image: American Apparel

image: American Apparel

The Trump administration formally launched its effort to renegotiate the North American Free Trade Agreement (“NAFTA”) with Canada and Mexico this week in an effort to attain better terms for U.S. workers and manufacturers.

In a letter to U.S. lawmakers, U.S. Trade Representative Robert Lighthizer “said he triggered a 90-day consultation period with the U.S. Congress and American public that would allow NAFTA talks to begin after August 16,” per Reuters. “In his letter to congressional leaders, Lighthizer said that NAFTA needs modernization for digital trade, intellectual property rights, labor and environmental standards, rules for state-owned enterprises and food safety standards.”

Lighthizer told reporters late last week, “As a starting point for negotiations, we should build on what has worked in NAFTA and change and improve what has not. If renegotiations results in a fairer deal for American workers there is value in making the transition to a modernized NAFTA as seamless as possible.”

The move comes after the Trump administration submitted a vague set of guidelines to Congress in March for renegotiating NAFTA in line with Trump’s campaign promise to widely alter the trade deal, which was crafted by former President Bill Clinton and enacted in 1994.

On the campaign trail, Trump described NAFTA – a deal intended to eliminate most trade tariffs between the three nations, increase investment and tighten protection and enforcement of intellectual property – as a “disaster” responsible for wiping out U.S. manufacturing jobs, as it allowed companies to move factories to Mexico to take advantage of low-wage labor.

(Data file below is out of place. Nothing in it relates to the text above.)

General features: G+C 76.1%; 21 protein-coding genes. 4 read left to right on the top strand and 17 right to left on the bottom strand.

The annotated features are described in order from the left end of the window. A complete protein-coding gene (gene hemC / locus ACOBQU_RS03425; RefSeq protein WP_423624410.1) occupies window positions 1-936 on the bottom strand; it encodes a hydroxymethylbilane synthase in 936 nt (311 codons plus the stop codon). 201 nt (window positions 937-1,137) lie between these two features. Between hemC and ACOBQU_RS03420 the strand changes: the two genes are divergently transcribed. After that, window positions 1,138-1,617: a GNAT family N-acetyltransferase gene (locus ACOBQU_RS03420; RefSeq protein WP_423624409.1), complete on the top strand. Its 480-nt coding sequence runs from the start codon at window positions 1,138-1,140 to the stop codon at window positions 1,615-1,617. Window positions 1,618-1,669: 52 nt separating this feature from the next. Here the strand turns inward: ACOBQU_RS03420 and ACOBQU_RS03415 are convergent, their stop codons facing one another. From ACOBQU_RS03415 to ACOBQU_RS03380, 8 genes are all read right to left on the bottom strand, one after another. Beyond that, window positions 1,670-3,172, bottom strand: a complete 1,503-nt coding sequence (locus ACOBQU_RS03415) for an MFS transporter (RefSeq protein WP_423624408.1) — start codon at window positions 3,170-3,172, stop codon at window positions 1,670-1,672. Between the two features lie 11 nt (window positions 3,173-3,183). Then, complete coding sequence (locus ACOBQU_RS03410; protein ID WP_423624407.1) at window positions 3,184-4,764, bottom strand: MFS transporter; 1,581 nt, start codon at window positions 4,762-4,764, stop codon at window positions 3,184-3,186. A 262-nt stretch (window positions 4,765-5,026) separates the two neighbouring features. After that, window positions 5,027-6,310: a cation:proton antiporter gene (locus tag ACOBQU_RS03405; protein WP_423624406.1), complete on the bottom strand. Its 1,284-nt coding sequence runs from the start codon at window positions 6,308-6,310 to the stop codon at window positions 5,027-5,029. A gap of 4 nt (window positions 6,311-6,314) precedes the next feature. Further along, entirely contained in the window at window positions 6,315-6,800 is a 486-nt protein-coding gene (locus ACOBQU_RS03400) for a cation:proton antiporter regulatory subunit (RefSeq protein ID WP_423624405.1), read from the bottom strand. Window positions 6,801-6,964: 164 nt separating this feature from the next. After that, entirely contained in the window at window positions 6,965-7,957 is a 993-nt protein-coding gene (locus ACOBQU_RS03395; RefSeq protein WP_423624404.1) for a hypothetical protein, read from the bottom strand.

As for what the effect of a Trumped-down NAFTA would look like for fashion, most industry insiders are not optimistic. Some have triumphed such plans, indicating that for U.S. apparel workers, the era of free trade has been devastating. Since NAFTA went into effect in 1994 and the Central America Free Trade Agreement (“CAFTA”) followed in 2006, the effect on employment has been significant. Employment fell by 80 percent from 1990 to 2010, according to the U.S. Labor Department.

However, the some of the most vocal have declared that NAFTA – which supports hundreds of thousands of textile, apparel and footwear jobs in the U.S., with up to one quarter of U.S. textile exports going to NAFTA partners – is vital the health of the American apparel industry. As noted by Steve Lamar, the American Apparel and Footwear Association’s Executive Vice President, U.S. “textile, apparel and footwear supply chains — and the hundreds of thousands of jobs they support — are much better with NAFTA than without it.”

Lamar further notes: “U.S. threats to withdraw from NAFTA may seem like a good ploy to maximize negotiating leverage, but in reality, the threats induce damaging business uncertainty that disrupts highly efficient supply chains that today benefit companies, workers, consumers and communities across the country. The textile, apparel and footwear industries need access to global suppliers and global customers to stay competitive, and free trade agreements like NAFTA are key to that imperative.”